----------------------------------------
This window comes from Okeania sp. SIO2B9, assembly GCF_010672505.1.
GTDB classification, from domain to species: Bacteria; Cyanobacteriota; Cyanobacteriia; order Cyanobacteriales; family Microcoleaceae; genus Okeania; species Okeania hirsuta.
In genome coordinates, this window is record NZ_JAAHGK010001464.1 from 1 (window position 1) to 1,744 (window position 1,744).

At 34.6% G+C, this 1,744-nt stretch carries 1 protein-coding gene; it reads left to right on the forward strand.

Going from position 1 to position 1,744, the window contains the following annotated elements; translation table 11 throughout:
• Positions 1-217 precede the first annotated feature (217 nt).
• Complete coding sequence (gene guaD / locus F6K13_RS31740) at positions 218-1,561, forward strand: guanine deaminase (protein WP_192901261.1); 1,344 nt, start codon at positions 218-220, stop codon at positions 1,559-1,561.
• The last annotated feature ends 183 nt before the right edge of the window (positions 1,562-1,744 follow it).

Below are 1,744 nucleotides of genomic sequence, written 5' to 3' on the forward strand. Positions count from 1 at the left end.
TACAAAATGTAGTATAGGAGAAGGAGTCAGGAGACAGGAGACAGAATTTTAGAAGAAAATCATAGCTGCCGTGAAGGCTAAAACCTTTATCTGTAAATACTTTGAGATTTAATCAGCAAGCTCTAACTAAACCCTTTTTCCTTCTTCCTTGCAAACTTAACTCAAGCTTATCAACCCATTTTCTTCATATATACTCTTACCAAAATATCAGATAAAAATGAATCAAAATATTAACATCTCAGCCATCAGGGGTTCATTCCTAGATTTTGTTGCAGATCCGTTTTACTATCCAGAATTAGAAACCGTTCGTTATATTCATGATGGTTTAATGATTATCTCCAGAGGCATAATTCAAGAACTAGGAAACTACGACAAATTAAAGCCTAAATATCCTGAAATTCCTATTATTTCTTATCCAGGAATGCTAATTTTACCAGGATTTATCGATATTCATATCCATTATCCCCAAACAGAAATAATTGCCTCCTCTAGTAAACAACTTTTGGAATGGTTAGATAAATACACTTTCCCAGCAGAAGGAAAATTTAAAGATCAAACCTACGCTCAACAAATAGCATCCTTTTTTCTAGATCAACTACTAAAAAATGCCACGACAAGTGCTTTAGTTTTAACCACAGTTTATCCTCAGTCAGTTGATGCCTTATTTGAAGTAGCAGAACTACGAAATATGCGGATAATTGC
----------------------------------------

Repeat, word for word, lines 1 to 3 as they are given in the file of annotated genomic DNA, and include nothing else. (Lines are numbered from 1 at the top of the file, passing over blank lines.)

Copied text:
This window comes from Okeania sp. SIO2B9, assembly GCF_010672505.1.
GTDB classification, from domain to species: Bacteria; Cyanobacteriota; Cyanobacteriia; order Cyanobacteriales; family Microcoleaceae; genus Okeania; species Okeania hirsuta.
In genome coordinates, this window is record NZ_JAAHGK010001464.1 from 1 (window position 1) to 1,744 (window position 1,744).